Hey guys, Jon here again with Audio Plugin Deals. This article I’m gonna be covering something very close and dear to me…composing game soundtracks.
What experience do you have? Well, I’ve actually composed the entire soundtrack to three indie games since last October. Northbury Grove, King’s Comfort, and Cultists & Compounds. (Grove and Comfort are FREE, by the way.) In fact, I wrote 4 soundtracks, technically, bearing in mind if you load King’s Comfort from midnight to 1 AM, an entirely alternate version of the game is launched called “Midnight Mode” which has an entirely unique soundtrack from the other 23 hours of the day.
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So we’ve got a look at my credentials. Now what kind of wisdom can I impart? I’ll keep things pretty basic, so as to benefit both beginners with a sort of informational springboard, and as a refresher for veterans who might just need to go back to basics.
Note: There’s lots of interchangeable terms, so I’m just gonna touch on my own, personal vocabulary.
Score – A “score” is the original music composed and/or recorded for the media property.
Soundtrack – The definition of soundtrack is a bit lighter. Some times, it refers to songs that have been licensed. In other words, a song that was composed prior to the movie / game / TV show, that has been licensed for use in media. “Original Soundtrack,” or OST, however, can be used interchangeably with “score.”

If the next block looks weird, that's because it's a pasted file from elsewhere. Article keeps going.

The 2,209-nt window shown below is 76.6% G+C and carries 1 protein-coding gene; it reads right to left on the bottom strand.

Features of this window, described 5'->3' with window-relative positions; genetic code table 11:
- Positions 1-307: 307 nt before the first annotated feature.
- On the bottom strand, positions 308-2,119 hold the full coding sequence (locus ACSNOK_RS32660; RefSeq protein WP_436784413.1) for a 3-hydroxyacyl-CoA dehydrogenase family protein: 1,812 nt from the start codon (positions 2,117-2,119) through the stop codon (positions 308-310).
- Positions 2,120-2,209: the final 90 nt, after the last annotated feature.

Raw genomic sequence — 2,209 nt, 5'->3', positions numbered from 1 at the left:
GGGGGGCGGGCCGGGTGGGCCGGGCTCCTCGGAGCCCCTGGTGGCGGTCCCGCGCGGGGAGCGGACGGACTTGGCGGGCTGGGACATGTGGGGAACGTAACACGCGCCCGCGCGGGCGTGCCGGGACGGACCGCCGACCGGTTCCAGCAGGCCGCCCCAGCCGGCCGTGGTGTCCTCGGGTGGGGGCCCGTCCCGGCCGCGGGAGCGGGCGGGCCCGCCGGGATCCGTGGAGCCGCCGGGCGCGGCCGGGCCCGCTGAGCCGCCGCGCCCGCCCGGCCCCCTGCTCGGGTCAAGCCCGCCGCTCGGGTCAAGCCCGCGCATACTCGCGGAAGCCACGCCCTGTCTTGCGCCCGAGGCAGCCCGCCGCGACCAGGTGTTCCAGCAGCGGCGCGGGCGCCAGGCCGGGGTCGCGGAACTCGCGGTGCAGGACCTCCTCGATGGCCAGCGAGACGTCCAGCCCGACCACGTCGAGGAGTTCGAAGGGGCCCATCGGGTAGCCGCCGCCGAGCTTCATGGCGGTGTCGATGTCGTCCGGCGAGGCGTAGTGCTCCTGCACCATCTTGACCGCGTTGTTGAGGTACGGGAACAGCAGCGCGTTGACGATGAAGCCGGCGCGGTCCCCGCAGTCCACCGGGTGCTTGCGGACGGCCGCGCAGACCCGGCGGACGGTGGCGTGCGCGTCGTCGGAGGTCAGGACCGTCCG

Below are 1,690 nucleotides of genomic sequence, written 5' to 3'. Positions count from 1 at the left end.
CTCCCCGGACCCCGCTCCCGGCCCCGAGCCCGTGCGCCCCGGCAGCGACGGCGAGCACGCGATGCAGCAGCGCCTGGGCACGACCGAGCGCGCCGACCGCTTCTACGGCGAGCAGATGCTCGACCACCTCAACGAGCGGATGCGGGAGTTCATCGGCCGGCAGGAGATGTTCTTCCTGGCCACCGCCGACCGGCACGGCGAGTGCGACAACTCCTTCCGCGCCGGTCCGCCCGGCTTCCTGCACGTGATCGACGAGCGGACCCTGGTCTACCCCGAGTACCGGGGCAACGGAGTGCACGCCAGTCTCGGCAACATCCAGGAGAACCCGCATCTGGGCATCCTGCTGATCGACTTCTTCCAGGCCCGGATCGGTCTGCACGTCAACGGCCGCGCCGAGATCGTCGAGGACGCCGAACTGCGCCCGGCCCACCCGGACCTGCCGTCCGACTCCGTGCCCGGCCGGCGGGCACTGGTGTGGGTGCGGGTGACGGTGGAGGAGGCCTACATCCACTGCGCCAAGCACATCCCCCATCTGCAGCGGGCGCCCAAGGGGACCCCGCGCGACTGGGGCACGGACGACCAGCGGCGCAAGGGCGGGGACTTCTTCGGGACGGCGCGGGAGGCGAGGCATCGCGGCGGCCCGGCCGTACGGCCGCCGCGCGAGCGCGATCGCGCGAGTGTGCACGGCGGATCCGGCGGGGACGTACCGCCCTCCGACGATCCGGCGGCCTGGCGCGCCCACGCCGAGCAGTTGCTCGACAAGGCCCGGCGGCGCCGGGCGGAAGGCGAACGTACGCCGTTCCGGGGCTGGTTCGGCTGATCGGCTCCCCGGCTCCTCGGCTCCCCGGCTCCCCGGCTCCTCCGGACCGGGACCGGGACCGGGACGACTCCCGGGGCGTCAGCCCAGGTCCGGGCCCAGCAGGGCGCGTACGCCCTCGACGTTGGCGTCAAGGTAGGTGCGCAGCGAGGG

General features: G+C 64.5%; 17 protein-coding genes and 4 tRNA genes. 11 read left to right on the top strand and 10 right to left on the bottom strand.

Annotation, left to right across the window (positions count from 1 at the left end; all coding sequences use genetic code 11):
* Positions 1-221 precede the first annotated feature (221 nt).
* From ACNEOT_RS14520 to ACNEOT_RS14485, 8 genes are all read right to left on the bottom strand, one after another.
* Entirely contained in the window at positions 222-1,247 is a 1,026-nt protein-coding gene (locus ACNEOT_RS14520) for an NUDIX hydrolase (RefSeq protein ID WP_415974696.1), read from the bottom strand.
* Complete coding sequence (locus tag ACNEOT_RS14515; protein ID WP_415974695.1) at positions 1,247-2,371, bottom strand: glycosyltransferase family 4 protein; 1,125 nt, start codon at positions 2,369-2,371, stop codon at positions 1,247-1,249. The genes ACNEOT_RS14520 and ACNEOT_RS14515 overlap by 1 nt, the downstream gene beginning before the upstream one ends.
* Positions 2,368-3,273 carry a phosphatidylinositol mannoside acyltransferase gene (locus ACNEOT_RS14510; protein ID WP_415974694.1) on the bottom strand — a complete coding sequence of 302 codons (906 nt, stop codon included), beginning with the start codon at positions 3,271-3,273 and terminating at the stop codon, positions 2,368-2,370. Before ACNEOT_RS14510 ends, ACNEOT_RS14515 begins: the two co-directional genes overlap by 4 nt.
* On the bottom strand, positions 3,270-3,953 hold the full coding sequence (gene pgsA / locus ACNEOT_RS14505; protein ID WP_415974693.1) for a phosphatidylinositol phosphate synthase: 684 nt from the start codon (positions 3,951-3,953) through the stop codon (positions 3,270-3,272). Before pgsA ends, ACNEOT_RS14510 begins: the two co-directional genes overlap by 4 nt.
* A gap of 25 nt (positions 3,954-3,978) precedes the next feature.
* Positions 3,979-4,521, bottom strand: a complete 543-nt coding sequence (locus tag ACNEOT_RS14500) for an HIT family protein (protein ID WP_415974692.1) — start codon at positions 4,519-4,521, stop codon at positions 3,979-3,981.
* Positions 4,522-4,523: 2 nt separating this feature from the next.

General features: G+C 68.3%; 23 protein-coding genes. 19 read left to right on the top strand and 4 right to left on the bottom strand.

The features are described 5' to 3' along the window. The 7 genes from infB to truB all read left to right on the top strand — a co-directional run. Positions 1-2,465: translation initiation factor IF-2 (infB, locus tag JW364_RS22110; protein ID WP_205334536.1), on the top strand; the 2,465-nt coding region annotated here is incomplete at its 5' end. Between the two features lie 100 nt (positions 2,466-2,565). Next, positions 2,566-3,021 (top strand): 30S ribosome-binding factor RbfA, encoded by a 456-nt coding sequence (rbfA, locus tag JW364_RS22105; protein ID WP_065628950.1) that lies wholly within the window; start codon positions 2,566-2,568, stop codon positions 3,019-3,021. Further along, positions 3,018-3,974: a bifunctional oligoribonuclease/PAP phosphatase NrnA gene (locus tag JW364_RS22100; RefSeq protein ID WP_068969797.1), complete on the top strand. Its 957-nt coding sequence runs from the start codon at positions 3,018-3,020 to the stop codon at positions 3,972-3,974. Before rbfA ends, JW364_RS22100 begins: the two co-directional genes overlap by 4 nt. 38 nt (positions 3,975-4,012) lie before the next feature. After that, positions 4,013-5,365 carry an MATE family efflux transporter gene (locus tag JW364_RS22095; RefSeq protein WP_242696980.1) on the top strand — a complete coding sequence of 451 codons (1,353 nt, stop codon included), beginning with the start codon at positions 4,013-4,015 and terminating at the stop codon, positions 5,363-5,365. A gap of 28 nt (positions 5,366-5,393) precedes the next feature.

Source Audio – Source audio, in my personal dictionary, is attributed to ‘sources’ within the game itself. Is there a TV? Unless it’s on mute it’s gonna have some audio…some source audio. Radio with a news break about a killer lurking in an asylum? Source audio.
2D Audio – 2D audio is 2 dimensional, in that it plays the music directly to your ears as it was composed.
3D Audio – 3D audio is 3 dimensional, in that it is attached to an object within the game, and has a range.
Chiptune – Music made in the style of early gaming, that was composed / programmed into chips built within the game system itself. These limitations, arguably, inspired some amazing composition. For music with such simplistic output to have longevity and poignancy is a feat!
Atmosphere is King
You’ll find that when writing a game soundtrack, atmosphere is king. Because of this, you must always pay attention to everything going on.
What is the setting? What sorts of instruments best represent the local culture, the local vibe? You wouldn’t hear waltz music in a nightclub, you’d hear electronic music. Accordingly, you should strive to achieve a sense of place when you are composing.
What is the character you are controlling feeling? What is the mood of the story? You must figure out where along the heroes journey the character is, and depict the mood as best you can. Because the music is directly linked to a narrative, you could also connect certain instruments to certain characters, or themes. Perhaps the rival of the main character has bassoons and violin staccatos to give a pompous vibe. Maybe a monster has deep, growling basslines and braams.
There’s a lot to go into when thinking about composing for game soundtracks. I could write dozens of articles on this subject. Case in point….should I? Because if there is enough feedback, we certainly can continue this into a full-fledged series.